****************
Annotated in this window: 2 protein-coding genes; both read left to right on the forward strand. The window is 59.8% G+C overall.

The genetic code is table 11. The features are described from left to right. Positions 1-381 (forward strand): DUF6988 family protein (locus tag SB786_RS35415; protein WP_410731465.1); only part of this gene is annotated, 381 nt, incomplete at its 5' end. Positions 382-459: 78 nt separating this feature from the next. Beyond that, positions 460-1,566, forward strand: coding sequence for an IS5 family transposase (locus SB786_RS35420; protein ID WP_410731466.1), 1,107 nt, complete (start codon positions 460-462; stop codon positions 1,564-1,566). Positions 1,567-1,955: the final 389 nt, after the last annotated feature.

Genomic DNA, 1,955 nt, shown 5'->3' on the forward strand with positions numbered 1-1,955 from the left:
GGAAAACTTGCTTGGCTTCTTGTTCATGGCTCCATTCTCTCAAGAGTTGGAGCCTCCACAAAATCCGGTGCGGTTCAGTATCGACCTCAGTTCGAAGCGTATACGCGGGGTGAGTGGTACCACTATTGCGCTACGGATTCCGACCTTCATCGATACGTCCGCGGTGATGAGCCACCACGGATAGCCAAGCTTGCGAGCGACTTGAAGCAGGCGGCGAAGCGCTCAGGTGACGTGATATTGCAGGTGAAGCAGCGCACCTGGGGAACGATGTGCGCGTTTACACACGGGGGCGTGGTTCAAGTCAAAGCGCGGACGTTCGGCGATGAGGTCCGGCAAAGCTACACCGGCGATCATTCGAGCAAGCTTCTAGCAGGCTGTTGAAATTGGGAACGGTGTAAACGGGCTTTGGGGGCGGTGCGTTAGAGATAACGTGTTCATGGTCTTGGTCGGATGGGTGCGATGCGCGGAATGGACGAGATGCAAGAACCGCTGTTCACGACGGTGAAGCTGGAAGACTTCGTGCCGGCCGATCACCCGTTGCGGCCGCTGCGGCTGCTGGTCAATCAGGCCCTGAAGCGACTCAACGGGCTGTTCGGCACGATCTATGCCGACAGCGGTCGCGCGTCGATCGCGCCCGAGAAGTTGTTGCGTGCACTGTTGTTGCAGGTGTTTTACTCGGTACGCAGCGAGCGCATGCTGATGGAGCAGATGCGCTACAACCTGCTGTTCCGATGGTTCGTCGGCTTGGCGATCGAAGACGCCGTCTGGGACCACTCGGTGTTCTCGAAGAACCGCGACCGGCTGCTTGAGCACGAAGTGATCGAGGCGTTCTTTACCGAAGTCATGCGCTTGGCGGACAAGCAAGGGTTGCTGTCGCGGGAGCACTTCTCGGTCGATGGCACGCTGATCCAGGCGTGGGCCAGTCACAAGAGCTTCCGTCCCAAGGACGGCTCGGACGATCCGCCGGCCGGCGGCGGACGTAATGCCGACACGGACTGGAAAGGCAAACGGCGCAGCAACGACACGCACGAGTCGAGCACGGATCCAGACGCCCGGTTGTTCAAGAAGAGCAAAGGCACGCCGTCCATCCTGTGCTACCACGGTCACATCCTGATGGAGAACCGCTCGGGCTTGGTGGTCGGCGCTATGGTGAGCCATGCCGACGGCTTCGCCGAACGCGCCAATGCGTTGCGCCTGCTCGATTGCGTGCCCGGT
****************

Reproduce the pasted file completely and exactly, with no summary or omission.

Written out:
Annotated in this window: 2 protein-coding genes; both read left to right on the forward strand. The window is 59.8% G+C overall.

The genetic code is table 11. The features are described from left to right. Positions 1-381 (forward strand): DUF6988 family protein (locus tag SB786_RS35415; protein WP_410731465.1); only part of this gene is annotated, 381 nt, incomplete at its 5' end. Positions 382-459: 78 nt separating this feature from the next. Beyond that, positions 460-1,566, forward strand: coding sequence for an IS5 family transposase (locus SB786_RS35420; protein ID WP_410731466.1), 1,107 nt, complete (start codon positions 460-462; stop codon positions 1,564-1,566). Positions 1,567-1,955: the final 389 nt, after the last annotated feature.

Genomic DNA, 1,955 nt, shown 5'->3' on the forward strand with positions numbered 1-1,955 from the left:
GGAAAACTTGCTTGGCTTCTTGTTCATGGCTCCATTCTCTCAAGAGTTGGAGCCTCCACAAAATCCGGTGCGGTTCAGTATCGACCTCAGTTCGAAGCGTATACGCGGGGTGAGTGGTACCACTATTGCGCTACGGATTCCGACCTTCATCGATACGTCCGCGGTGATGAGCCACCACGGATAGCCAAGCTTGCGAGCGACTTGAAGCAGGCGGCGAAGCGCTCAGGTGACGTGATATTGCAGGTGAAGCAGCGCACCTGGGGAACGATGTGCGCGTTTACACACGGGGGCGTGGTTCAAGTCAAAGCGCGGACGTTCGGCGATGAGGTCCGGCAAAGCTACACCGGCGATCATTCGAGCAAGCTTCTAGCAGGCTGTTGAAATTGGGAACGGTGTAAACGGGCTTTGGGGGCGGTGCGTTAGAGATAACGTGTTCATGGTCTTGGTCGGATGGGTGCGATGCGCGGAATGGACGAGATGCAAGAACCGCTGTTCACGACGGTGAAGCTGGAAGACTTCGTGCCGGCCGATCACCCGTTGCGGCCGCTGCGGCTGCTGGTCAATCAGGCCCTGAAGCGACTCAACGGGCTGTTCGGCACGATCTATGCCGACAGCGGTCGCGCGTCGATCGCGCCCGAGAAGTTGTTGCGTGCACTGTTGTTGCAGGTGTTTTACTCGGTACGCAGCGAGCGCATGCTGATGGAGCAGATGCGCTACAACCTGCTGTTCCGATGGTTCGTCGGCTTGGCGATCGAAGACGCCGTCTGGGACCACTCGGTGTTCTCGAAGAACCGCGACCGGCTGCTTGAGCACGAAGTGATCGAGGCGTTCTTTACCGAAGTCATGCGCTTGGCGGACAAGCAAGGGTTGCTGTCGCGGGAGCACTTCTCGGTCGATGGCACGCTGATCCAGGCGTGGGCCAGTCACAAGAGCTTCCGTCCCAAGGACGGCTCGGACGATCCGCCGGCCGGCGGCGGACGTAATGCCGACACGGACTGGAAAGGCAAACGGCGCAGCAACGACACGCACGAGTCGAGCACGGATCCAGACGCCCGGTTGTTCAAGAAGAGCAAAGGCACGCCGTCCATCCTGTGCTACCACGGTCACATCCTGATGGAGAACCGCTCGGGCTTGGTGGTCGGCGCTATGGTGAGCCATGCCGACGGCTTCGCCGAACGCGCCAATGCGTTGCGCCTGCTCGATTGCGTGCCCGGT